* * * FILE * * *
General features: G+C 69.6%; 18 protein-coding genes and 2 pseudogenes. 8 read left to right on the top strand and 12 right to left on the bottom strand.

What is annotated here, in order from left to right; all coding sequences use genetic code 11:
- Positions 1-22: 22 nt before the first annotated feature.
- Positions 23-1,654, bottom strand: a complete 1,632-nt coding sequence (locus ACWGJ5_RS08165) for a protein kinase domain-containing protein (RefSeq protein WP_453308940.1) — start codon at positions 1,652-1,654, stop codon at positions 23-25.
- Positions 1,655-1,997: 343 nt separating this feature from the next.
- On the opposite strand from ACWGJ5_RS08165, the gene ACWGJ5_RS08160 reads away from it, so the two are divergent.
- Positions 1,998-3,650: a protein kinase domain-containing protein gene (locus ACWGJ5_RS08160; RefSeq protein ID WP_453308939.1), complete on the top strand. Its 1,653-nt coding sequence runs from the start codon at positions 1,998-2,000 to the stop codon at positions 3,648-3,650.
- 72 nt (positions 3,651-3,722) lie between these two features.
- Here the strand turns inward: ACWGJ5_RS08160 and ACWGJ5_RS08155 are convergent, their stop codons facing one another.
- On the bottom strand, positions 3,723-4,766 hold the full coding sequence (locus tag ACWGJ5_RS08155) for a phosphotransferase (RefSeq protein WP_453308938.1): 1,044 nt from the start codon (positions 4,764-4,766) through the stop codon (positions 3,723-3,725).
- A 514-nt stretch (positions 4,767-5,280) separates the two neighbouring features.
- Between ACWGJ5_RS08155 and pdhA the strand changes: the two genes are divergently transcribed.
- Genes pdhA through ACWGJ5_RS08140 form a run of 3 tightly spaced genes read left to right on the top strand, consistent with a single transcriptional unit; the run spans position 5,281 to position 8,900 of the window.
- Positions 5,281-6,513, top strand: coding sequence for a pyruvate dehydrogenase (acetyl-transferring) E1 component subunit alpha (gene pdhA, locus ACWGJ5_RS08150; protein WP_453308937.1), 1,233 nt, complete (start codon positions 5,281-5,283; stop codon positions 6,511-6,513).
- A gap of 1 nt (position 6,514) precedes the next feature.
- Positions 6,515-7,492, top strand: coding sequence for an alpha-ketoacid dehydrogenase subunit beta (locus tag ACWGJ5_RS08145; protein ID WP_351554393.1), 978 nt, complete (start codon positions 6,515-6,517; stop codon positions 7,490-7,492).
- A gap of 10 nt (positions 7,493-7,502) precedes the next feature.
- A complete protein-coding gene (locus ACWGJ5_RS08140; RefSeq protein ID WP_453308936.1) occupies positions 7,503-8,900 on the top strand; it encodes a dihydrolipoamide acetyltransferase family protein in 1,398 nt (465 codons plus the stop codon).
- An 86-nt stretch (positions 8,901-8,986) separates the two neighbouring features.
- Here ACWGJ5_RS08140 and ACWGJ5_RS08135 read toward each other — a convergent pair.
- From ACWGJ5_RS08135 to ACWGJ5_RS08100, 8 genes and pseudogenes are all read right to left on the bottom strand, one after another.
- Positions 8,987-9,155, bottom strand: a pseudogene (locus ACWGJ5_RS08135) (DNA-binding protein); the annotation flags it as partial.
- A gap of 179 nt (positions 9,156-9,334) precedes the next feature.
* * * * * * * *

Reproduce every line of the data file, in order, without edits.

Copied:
General features: G+C 69.6%; 18 protein-coding genes and 2 pseudogenes. 8 read left to right on the top strand and 12 right to left on the bottom strand.

What is annotated here, in order from left to right; all coding sequences use genetic code 11:
- Positions 1-22: 22 nt before the first annotated feature.
- Positions 23-1,654, bottom strand: a complete 1,632-nt coding sequence (locus ACWGJ5_RS08165) for a protein kinase domain-containing protein (RefSeq protein WP_453308940.1) — start codon at positions 1,652-1,654, stop codon at positions 23-25.
- Positions 1,655-1,997: 343 nt separating this feature from the next.
- On the opposite strand from ACWGJ5_RS08165, the gene ACWGJ5_RS08160 reads away from it, so the two are divergent.
- Positions 1,998-3,650: a protein kinase domain-containing protein gene (locus ACWGJ5_RS08160; RefSeq protein ID WP_453308939.1), complete on the top strand. Its 1,653-nt coding sequence runs from the start codon at positions 1,998-2,000 to the stop codon at positions 3,648-3,650.
- 72 nt (positions 3,651-3,722) lie between these two features.
- Here the strand turns inward: ACWGJ5_RS08160 and ACWGJ5_RS08155 are convergent, their stop codons facing one another.
- On the bottom strand, positions 3,723-4,766 hold the full coding sequence (locus tag ACWGJ5_RS08155) for a phosphotransferase (RefSeq protein WP_453308938.1): 1,044 nt from the start codon (positions 4,764-4,766) through the stop codon (positions 3,723-3,725).
- A 514-nt stretch (positions 4,767-5,280) separates the two neighbouring features.
- Between ACWGJ5_RS08155 and pdhA the strand changes: the two genes are divergently transcribed.
- Genes pdhA through ACWGJ5_RS08140 form a run of 3 tightly spaced genes read left to right on the top strand, consistent with a single transcriptional unit; the run spans position 5,281 to position 8,900 of the window.
- Positions 5,281-6,513, top strand: coding sequence for a pyruvate dehydrogenase (acetyl-transferring) E1 component subunit alpha (gene pdhA, locus ACWGJ5_RS08150; protein WP_453308937.1), 1,233 nt, complete (start codon positions 5,281-5,283; stop codon positions 6,511-6,513).
- A gap of 1 nt (position 6,514) precedes the next feature.
- Positions 6,515-7,492, top strand: coding sequence for an alpha-ketoacid dehydrogenase subunit beta (locus tag ACWGJ5_RS08145; protein ID WP_351554393.1), 978 nt, complete (start codon positions 6,515-6,517; stop codon positions 7,490-7,492).
- A gap of 10 nt (positions 7,493-7,502) precedes the next feature.
- A complete protein-coding gene (locus ACWGJ5_RS08140; RefSeq protein ID WP_453308936.1) occupies positions 7,503-8,900 on the top strand; it encodes a dihydrolipoamide acetyltransferase family protein in 1,398 nt (465 codons plus the stop codon).
- An 86-nt stretch (positions 8,901-8,986) separates the two neighbouring features.
- Here ACWGJ5_RS08140 and ACWGJ5_RS08135 read toward each other — a convergent pair.
- From ACWGJ5_RS08135 to ACWGJ5_RS08100, 8 genes and pseudogenes are all read right to left on the bottom strand, one after another.
- Positions 8,987-9,155, bottom strand: a pseudogene (locus ACWGJ5_RS08135) (DNA-binding protein); the annotation flags it as partial.
- A gap of 179 nt (positions 9,156-9,334) precedes the next feature.